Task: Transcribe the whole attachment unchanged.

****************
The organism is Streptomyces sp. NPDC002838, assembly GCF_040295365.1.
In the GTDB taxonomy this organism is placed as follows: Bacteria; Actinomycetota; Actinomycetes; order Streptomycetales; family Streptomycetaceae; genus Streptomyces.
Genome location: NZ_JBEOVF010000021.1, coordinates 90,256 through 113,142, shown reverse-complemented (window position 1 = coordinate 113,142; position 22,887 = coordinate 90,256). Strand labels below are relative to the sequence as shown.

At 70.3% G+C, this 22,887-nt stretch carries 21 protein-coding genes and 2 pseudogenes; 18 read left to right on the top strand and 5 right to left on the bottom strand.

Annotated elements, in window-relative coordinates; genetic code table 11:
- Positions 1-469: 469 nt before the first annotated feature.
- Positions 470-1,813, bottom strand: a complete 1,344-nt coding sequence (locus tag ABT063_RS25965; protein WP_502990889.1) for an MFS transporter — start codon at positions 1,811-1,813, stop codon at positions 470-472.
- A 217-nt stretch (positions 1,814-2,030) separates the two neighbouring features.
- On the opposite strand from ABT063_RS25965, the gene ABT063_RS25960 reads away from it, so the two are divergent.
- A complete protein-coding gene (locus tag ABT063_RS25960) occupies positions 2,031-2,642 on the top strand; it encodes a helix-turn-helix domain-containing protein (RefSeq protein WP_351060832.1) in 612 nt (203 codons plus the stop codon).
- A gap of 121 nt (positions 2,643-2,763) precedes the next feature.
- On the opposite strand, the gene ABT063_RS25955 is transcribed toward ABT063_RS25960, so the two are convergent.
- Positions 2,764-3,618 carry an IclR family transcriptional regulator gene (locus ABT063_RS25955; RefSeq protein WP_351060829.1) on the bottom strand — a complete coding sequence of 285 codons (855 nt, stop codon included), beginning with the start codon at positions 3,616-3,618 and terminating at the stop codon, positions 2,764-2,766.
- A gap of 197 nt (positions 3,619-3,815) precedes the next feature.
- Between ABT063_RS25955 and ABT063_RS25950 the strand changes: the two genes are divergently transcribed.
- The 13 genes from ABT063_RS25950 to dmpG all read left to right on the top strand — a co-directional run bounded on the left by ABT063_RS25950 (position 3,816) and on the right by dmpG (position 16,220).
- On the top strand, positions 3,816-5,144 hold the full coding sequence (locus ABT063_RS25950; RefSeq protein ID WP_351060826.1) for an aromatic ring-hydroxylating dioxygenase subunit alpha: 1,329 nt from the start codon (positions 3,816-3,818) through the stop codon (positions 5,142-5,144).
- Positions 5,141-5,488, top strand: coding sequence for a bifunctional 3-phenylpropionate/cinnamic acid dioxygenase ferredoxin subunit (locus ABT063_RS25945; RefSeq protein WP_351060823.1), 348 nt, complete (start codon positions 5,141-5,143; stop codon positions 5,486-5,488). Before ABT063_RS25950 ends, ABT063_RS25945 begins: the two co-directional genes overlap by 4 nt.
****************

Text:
The organism is Streptomyces sp. NPDC002838, assembly GCF_040295365.1.
In the GTDB taxonomy this organism is placed as follows: Bacteria; Actinomycetota; Actinomycetes; order Streptomycetales; family Streptomycetaceae; genus Streptomyces.
Genome location: NZ_JBEOVF010000021.1, coordinates 90,256 through 113,142, shown reverse-complemented (window position 1 = coordinate 113,142; position 22,887 = coordinate 90,256). Strand labels below are relative to the sequence as shown.

At 70.3% G+C, this 22,887-nt stretch carries 21 protein-coding genes and 2 pseudogenes; 18 read left to right on the top strand and 5 right to left on the bottom strand.

Annotated elements, in window-relative coordinates; genetic code table 11:
- Positions 1-469: 469 nt before the first annotated feature.
- Positions 470-1,813, bottom strand: a complete 1,344-nt coding sequence (locus tag ABT063_RS25965; protein WP_502990889.1) for an MFS transporter — start codon at positions 1,811-1,813, stop codon at positions 470-472.
- A 217-nt stretch (positions 1,814-2,030) separates the two neighbouring features.
- On the opposite strand from ABT063_RS25965, the gene ABT063_RS25960 reads away from it, so the two are divergent.
- A complete protein-coding gene (locus tag ABT063_RS25960) occupies positions 2,031-2,642 on the top strand; it encodes a helix-turn-helix domain-containing protein (RefSeq protein WP_351060832.1) in 612 nt (203 codons plus the stop codon).
- A gap of 121 nt (positions 2,643-2,763) precedes the next feature.
- On the opposite strand, the gene ABT063_RS25955 is transcribed toward ABT063_RS25960, so the two are convergent.
- Positions 2,764-3,618 carry an IclR family transcriptional regulator gene (locus ABT063_RS25955; RefSeq protein WP_351060829.1) on the bottom strand — a complete coding sequence of 285 codons (855 nt, stop codon included), beginning with the start codon at positions 3,616-3,618 and terminating at the stop codon, positions 2,764-2,766.
- A gap of 197 nt (positions 3,619-3,815) precedes the next feature.
- Between ABT063_RS25955 and ABT063_RS25950 the strand changes: the two genes are divergently transcribed.
- The 13 genes from ABT063_RS25950 to dmpG all read left to right on the top strand — a co-directional run bounded on the left by ABT063_RS25950 (position 3,816) and on the right by dmpG (position 16,220).
- On the top strand, positions 3,816-5,144 hold the full coding sequence (locus ABT063_RS25950; RefSeq protein ID WP_351060826.1) for an aromatic ring-hydroxylating dioxygenase subunit alpha: 1,329 nt from the start codon (positions 3,816-3,818) through the stop codon (positions 5,142-5,144).
- Positions 5,141-5,488, top strand: coding sequence for a bifunctional 3-phenylpropionate/cinnamic acid dioxygenase ferredoxin subunit (locus ABT063_RS25945; RefSeq protein WP_351060823.1), 348 nt, complete (start codon positions 5,141-5,143; stop codon positions 5,486-5,488). Before ABT063_RS25950 ends, ABT063_RS25945 begins: the two co-directional genes overlap by 4 nt.